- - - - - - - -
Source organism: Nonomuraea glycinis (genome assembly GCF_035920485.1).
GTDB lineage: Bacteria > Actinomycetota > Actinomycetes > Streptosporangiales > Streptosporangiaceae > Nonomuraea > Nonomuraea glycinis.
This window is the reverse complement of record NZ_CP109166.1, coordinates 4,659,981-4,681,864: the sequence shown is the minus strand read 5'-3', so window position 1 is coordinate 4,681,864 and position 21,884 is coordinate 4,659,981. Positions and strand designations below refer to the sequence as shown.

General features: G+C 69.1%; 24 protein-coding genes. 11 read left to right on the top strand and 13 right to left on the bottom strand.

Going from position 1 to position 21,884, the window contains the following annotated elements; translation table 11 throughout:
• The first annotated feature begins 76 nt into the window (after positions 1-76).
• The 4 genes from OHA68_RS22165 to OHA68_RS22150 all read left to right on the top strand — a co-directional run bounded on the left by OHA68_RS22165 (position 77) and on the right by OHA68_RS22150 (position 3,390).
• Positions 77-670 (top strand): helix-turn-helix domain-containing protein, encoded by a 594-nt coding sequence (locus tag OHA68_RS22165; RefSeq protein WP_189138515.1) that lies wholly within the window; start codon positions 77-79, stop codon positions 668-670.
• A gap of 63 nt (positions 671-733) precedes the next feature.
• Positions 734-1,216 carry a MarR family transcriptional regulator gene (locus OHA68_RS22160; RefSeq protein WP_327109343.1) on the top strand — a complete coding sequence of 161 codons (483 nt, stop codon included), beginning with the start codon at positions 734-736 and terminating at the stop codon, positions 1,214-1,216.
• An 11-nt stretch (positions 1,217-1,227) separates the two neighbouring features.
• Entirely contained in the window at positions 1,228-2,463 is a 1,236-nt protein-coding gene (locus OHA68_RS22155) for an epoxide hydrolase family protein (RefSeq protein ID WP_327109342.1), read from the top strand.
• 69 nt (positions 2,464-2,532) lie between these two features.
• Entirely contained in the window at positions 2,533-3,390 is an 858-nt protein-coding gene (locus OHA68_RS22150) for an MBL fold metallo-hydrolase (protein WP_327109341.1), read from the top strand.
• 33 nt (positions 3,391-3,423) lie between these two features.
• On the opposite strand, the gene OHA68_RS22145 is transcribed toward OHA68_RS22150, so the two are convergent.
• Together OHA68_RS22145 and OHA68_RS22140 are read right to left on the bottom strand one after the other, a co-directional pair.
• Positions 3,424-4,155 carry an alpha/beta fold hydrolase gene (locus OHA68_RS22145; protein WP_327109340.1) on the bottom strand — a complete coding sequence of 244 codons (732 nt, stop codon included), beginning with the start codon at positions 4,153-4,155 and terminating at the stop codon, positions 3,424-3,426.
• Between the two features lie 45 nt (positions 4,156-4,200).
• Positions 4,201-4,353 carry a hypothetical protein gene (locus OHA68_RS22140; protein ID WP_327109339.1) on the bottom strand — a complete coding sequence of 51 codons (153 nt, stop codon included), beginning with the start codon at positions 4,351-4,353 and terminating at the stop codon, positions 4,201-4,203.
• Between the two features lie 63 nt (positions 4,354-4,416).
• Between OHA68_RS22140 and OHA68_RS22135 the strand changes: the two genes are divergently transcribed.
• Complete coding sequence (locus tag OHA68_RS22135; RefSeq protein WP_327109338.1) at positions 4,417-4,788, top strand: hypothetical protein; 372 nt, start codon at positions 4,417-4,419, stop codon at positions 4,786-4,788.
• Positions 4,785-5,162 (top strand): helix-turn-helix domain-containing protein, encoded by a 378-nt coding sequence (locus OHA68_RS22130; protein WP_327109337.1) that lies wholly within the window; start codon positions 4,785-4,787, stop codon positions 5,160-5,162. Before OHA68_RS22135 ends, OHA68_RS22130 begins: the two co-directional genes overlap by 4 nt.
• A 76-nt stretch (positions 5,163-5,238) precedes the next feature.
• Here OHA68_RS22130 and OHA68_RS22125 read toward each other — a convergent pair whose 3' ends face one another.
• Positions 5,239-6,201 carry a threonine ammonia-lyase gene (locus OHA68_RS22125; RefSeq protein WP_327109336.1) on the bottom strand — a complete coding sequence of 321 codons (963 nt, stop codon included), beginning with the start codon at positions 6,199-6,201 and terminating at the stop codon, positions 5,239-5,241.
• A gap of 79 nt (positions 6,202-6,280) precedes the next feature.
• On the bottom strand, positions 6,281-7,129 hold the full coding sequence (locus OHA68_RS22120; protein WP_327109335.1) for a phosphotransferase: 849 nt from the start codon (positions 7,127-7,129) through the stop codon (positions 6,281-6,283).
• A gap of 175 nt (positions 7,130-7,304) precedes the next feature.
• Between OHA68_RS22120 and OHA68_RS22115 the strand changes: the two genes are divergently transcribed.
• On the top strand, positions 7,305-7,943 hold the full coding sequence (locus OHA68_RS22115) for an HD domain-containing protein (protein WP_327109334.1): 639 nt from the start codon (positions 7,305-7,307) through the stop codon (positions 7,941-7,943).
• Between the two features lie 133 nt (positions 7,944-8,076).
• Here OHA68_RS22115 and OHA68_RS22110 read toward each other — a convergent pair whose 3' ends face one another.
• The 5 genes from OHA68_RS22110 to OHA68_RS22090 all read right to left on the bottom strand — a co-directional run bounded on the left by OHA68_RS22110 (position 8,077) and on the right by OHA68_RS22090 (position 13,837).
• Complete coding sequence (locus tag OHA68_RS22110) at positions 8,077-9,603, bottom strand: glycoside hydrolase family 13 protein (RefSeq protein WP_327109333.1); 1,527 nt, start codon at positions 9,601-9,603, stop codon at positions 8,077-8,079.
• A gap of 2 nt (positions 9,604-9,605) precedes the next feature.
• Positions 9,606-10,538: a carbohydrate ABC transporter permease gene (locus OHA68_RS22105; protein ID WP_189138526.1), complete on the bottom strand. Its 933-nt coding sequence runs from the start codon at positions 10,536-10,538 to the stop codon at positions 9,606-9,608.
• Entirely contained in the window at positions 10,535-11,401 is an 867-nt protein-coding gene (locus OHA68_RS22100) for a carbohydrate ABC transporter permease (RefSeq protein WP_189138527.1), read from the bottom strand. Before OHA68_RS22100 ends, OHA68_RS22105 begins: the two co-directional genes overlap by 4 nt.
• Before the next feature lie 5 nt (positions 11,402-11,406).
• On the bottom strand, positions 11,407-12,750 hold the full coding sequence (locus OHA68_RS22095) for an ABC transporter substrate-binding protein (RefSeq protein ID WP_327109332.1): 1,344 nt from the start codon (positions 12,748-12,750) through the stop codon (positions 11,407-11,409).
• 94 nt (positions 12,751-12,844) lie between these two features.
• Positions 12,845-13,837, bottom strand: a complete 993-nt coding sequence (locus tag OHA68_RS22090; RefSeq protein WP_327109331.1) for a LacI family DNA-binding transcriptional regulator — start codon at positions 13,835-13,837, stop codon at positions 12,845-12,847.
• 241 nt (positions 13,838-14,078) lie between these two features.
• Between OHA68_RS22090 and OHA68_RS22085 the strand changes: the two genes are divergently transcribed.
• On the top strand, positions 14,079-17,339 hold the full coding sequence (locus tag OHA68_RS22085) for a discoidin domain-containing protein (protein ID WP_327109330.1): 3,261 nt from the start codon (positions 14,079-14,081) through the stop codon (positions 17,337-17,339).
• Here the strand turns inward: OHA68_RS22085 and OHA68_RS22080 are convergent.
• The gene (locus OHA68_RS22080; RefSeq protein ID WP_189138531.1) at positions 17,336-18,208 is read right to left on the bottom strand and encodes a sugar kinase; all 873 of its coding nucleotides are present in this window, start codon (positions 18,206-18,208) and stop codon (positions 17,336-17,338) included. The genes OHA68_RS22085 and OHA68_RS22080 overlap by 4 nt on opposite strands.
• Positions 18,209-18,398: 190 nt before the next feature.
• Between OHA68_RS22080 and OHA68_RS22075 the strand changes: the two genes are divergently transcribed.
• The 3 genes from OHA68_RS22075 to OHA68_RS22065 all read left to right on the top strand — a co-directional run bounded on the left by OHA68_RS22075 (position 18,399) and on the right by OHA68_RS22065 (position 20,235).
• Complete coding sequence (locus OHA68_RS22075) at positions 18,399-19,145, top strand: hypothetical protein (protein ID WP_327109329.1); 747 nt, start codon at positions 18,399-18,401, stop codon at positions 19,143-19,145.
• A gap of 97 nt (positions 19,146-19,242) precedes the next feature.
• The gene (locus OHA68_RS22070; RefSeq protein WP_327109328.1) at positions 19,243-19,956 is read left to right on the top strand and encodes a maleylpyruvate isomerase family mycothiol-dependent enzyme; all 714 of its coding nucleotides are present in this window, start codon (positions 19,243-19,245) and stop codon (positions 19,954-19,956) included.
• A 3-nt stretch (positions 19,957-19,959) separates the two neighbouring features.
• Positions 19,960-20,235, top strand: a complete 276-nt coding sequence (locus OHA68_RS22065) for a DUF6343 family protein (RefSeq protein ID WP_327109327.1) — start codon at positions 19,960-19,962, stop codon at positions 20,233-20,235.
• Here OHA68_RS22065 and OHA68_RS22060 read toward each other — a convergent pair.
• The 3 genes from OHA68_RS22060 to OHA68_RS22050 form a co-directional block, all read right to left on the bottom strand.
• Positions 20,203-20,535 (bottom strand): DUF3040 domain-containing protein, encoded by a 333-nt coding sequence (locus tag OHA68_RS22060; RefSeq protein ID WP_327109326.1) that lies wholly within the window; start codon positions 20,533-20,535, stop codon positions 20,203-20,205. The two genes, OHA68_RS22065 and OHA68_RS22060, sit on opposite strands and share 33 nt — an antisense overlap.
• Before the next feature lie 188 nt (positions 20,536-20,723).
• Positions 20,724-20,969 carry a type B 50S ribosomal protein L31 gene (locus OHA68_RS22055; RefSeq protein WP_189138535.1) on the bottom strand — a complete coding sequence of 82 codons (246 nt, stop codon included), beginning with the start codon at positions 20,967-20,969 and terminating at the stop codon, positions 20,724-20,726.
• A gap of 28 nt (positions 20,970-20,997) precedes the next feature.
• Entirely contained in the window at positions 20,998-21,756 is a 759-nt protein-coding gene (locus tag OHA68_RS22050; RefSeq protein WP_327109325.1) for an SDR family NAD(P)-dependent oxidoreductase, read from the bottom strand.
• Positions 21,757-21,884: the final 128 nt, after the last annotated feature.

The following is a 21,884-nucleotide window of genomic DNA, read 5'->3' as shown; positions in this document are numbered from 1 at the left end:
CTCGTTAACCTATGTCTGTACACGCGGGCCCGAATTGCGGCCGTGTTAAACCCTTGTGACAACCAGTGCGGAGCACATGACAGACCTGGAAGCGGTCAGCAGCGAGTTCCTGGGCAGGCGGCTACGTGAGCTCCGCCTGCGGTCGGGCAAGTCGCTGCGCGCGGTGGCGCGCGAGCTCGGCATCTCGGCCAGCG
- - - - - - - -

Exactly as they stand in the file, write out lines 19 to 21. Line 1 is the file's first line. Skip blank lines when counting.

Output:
• Between the two features lie 45 nt (positions 4,156-4,200).
• Positions 4,201-4,353 carry a hypothetical protein gene (locus OHA68_RS22140; protein ID WP_327109339.1) on the bottom strand — a complete coding sequence of 51 codons (153 nt, stop codon included), beginning with the start codon at positions 4,351-4,353 and terminating at the stop codon, positions 4,201-4,203.
• Between the two features lie 63 nt (positions 4,354-4,416).